SOCIOLOGICAL PERSPECTIVE FOR HEALTH AND SOCIAL CARE BY: EMMANUELLA TRACY ACQUAH SOCIAL STRATIFICATION: this is a term used by sociologists and borrowed from geology. In geology the term “strata” refers to the different layers of rock laid on top of each other. However in sociology the term is used to describe the hierarchies in the society, highlighting the fact a group of people in the society are seen as having higher status than others. People who are seen as having higher status are often wealthier and have easier access to the possessions and way of the most valued in that society. Almost all societies have some form of stratification.
Communicating in Health and Social Care Organisations 1.1, 1.2, 1.3, 1.4 Jordan Miller Contents Pg. 3 Apply relevant theories of communication to health and social care contexts. Pg. 7 Use communication skills in a health and social care context. Pg.9 Review methods of dealing with inappropriate interpersonal communication between individuals in health and social care settings.
Introduction: In this assignment I will outline the main features of current Health and Safety legislations as applied in Health and Social care. The legislations considered for this assignment consist of: The Health and Safety at Work Act 1974 (HASAWA) – This Act makes it clear what the health and safety responsibilities are that the employers and employees must have at work. It requires risk assessments to take place and a written policy statement must be put up in workplaces employing more than five people. Accident books have to be kept to record accidents and injuries. The act makes is compulsory to report accidents that are considered serious, like broken bones or burns.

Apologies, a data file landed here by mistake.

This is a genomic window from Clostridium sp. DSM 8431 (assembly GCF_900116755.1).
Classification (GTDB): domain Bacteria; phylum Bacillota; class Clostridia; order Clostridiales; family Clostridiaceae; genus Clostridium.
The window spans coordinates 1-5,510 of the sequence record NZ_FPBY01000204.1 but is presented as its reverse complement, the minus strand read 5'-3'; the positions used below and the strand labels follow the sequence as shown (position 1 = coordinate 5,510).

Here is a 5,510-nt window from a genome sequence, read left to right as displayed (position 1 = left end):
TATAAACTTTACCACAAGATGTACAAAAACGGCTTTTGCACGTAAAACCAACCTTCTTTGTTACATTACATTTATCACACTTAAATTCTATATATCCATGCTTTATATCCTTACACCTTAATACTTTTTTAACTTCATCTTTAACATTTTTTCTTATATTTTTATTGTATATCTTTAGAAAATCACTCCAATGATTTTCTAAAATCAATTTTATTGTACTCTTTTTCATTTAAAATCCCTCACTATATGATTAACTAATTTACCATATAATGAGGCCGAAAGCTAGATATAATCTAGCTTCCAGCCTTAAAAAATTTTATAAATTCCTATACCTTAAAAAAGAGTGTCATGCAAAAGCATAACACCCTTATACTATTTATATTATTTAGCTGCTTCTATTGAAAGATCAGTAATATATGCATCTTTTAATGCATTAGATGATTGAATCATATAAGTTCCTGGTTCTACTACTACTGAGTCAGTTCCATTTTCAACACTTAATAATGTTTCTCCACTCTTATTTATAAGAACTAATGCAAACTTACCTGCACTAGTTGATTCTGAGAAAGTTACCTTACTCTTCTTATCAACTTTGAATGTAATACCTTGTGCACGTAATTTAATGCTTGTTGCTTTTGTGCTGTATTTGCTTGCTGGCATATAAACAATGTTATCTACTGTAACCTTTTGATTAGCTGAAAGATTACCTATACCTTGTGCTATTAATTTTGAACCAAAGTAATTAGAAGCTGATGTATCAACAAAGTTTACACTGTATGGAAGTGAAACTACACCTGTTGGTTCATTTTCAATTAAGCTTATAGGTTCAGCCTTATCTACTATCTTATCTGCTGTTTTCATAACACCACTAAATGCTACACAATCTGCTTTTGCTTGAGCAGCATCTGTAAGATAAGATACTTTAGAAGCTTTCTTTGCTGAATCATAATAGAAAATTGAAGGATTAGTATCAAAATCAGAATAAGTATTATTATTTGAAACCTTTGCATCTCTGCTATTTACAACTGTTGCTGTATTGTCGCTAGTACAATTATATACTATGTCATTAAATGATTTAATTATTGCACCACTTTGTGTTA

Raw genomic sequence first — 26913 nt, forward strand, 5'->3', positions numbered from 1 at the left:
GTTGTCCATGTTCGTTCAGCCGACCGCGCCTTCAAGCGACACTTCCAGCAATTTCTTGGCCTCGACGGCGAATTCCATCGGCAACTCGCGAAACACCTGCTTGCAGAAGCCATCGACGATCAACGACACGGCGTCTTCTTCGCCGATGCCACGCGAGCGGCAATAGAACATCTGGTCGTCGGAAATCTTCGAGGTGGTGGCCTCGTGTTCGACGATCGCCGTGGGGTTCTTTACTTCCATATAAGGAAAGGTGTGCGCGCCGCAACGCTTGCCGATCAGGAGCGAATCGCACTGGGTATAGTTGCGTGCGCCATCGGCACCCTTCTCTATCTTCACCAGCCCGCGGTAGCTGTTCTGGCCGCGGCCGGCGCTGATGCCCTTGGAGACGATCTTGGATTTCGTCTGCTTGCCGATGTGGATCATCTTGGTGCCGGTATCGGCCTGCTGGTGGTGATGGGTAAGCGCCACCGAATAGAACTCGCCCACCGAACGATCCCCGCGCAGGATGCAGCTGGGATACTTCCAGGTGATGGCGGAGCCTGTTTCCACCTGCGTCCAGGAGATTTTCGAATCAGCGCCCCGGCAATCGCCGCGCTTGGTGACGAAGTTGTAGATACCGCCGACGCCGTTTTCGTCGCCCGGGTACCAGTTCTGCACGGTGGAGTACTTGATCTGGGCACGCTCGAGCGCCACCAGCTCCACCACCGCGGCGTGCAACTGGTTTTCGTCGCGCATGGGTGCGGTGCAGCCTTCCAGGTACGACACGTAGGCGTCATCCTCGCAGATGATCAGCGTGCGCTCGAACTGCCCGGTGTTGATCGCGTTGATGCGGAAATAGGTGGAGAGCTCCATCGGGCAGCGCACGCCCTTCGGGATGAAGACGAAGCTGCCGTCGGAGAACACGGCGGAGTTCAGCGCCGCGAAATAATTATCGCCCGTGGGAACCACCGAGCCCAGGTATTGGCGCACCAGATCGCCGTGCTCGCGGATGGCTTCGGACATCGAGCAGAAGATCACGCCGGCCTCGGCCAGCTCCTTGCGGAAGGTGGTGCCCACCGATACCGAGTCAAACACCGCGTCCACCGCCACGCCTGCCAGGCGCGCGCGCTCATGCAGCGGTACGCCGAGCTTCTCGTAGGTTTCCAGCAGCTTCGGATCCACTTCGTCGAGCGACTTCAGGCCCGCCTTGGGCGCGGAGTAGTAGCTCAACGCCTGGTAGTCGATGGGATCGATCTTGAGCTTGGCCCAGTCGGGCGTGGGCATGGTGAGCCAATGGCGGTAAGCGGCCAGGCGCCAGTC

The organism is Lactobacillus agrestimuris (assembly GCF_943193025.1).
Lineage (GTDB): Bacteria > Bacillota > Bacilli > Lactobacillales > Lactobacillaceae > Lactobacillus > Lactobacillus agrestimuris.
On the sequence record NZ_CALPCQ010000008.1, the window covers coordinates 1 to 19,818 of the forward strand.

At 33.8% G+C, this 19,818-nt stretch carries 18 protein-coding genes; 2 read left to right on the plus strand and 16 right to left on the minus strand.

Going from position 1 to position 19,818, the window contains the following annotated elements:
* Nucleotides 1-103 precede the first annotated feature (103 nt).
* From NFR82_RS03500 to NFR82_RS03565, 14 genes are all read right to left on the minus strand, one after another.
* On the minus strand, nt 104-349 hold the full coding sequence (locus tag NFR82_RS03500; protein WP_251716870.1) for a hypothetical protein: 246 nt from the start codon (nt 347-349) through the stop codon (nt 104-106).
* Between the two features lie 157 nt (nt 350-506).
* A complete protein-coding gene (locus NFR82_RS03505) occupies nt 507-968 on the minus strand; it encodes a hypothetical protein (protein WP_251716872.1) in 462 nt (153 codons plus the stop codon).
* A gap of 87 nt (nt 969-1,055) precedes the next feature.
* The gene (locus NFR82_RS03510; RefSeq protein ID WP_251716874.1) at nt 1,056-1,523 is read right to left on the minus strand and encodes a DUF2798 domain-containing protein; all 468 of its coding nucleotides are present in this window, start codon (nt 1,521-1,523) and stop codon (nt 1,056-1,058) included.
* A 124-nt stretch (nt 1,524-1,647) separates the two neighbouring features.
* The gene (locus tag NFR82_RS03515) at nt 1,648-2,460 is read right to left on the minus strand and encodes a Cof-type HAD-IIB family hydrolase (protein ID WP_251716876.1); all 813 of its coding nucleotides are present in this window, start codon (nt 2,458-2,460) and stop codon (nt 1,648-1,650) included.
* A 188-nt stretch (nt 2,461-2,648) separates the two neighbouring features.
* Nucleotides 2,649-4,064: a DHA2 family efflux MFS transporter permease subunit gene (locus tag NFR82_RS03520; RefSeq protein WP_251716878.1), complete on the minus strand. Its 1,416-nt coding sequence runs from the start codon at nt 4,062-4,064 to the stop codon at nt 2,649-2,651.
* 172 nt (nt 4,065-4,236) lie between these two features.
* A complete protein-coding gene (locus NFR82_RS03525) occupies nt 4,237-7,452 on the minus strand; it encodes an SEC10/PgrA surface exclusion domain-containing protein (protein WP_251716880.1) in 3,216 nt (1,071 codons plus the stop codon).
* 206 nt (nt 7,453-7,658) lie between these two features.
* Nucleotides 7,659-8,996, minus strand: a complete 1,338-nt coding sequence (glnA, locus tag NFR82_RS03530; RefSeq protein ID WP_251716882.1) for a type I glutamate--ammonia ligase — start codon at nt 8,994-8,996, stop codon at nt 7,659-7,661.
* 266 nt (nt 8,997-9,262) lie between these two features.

The other main crime that people receiving welfare can be accused of is "dependency." In August 1996, after 18 months of debate, Congress passed and President Clinton signed into law the Personal Responsibility and Work Opportunity Act. This welfare reform law has transformed the way the nation helps its neediest citizens it ended 61 years of AFDC guaranteed cash assistance to every eligible poor family with children. Gone is the promise of a government check for parents raising children in poverty. In its place are 50 state programs to help those parents get jobs.
This stands for the Functional Analysis of Care Environments. This assessment tool is the result of over 17 years of developmental work between different health and social care disciplines. It identifies risk history and looks at existing warning signs, for example if Emma was to pose any risk of harm to her or others. The department of health (2003) found that risk assessment in mental health care is in effect a culture, which has been put into practice by the government in an attempt to decrease the amount of suicides. The FACE risk profile is an ongoing assessment, which contributes to care planning and risk management for the client.